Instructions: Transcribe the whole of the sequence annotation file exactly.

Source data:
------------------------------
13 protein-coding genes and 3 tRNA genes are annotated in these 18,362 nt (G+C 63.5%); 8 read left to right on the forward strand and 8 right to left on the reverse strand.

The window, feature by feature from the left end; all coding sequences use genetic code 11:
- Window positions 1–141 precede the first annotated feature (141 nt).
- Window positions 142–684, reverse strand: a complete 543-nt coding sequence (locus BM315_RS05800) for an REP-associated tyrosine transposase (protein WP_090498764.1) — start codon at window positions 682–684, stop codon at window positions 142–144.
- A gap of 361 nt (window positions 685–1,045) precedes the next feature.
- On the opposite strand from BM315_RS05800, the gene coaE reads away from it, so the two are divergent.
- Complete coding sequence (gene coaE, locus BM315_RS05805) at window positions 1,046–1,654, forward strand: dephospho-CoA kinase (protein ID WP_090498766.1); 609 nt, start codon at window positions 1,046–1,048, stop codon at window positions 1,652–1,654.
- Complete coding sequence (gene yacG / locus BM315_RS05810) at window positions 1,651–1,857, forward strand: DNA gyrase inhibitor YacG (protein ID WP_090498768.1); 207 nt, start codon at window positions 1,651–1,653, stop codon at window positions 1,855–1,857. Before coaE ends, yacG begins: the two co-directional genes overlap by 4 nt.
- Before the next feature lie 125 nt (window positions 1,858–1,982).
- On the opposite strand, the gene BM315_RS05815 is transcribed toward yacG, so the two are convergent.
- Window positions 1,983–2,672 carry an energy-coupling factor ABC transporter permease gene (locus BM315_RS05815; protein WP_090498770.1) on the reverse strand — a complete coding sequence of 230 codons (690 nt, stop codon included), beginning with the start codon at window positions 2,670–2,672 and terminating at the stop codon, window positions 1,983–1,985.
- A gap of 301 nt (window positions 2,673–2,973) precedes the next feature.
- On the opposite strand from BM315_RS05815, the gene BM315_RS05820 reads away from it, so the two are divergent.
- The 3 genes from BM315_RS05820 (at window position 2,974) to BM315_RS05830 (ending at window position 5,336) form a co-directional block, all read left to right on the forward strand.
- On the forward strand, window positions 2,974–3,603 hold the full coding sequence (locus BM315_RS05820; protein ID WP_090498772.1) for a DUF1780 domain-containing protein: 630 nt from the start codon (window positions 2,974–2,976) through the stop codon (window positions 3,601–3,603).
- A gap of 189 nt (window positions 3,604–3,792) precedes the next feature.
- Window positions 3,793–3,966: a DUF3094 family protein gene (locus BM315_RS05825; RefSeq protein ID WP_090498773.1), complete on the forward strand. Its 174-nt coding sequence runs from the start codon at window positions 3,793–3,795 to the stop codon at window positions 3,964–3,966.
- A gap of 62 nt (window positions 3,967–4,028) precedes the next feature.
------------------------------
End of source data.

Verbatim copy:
13 protein-coding genes and 3 tRNA genes are annotated in these 18,362 nt (G+C 63.5%); 8 read left to right on the forward strand and 8 right to left on the reverse strand.

The window, feature by feature from the left end; all coding sequences use genetic code 11:
- Window positions 1–141 precede the first annotated feature (141 nt).
- Window positions 142–684, reverse strand: a complete 543-nt coding sequence (locus BM315_RS05800) for an REP-associated tyrosine transposase (protein WP_090498764.1) — start codon at window positions 682–684, stop codon at window positions 142–144.
- A gap of 361 nt (window positions 685–1,045) precedes the next feature.
- On the opposite strand from BM315_RS05800, the gene coaE reads away from it, so the two are divergent.
- Complete coding sequence (gene coaE, locus BM315_RS05805) at window positions 1,046–1,654, forward strand: dephospho-CoA kinase (protein ID WP_090498766.1); 609 nt, start codon at window positions 1,046–1,048, stop codon at window positions 1,652–1,654.
- Complete coding sequence (gene yacG / locus BM315_RS05810) at window positions 1,651–1,857, forward strand: DNA gyrase inhibitor YacG (protein ID WP_090498768.1); 207 nt, start codon at window positions 1,651–1,653, stop codon at window positions 1,855–1,857. Before coaE ends, yacG begins: the two co-directional genes overlap by 4 nt.
- Before the next feature lie 125 nt (window positions 1,858–1,982).
- On the opposite strand, the gene BM315_RS05815 is transcribed toward yacG, so the two are convergent.
- Window positions 1,983–2,672 carry an energy-coupling factor ABC transporter permease gene (locus BM315_RS05815; protein WP_090498770.1) on the reverse strand — a complete coding sequence of 230 codons (690 nt, stop codon included), beginning with the start codon at window positions 2,670–2,672 and terminating at the stop codon, window positions 1,983–1,985.
- A gap of 301 nt (window positions 2,673–2,973) precedes the next feature.
- On the opposite strand from BM315_RS05815, the gene BM315_RS05820 reads away from it, so the two are divergent.
- The 3 genes from BM315_RS05820 (at window position 2,974) to BM315_RS05830 (ending at window position 5,336) form a co-directional block, all read left to right on the forward strand.
- On the forward strand, window positions 2,974–3,603 hold the full coding sequence (locus BM315_RS05820; protein ID WP_090498772.1) for a DUF1780 domain-containing protein: 630 nt from the start codon (window positions 2,974–2,976) through the stop codon (window positions 3,601–3,603).
- A gap of 189 nt (window positions 3,604–3,792) precedes the next feature.
- Window positions 3,793–3,966: a DUF3094 family protein gene (locus BM315_RS05825; RefSeq protein ID WP_090498773.1), complete on the forward strand. Its 174-nt coding sequence runs from the start codon at window positions 3,793–3,795 to the stop codon at window positions 3,964–3,966.
- A gap of 62 nt (window positions 3,967–4,028) precedes the next feature.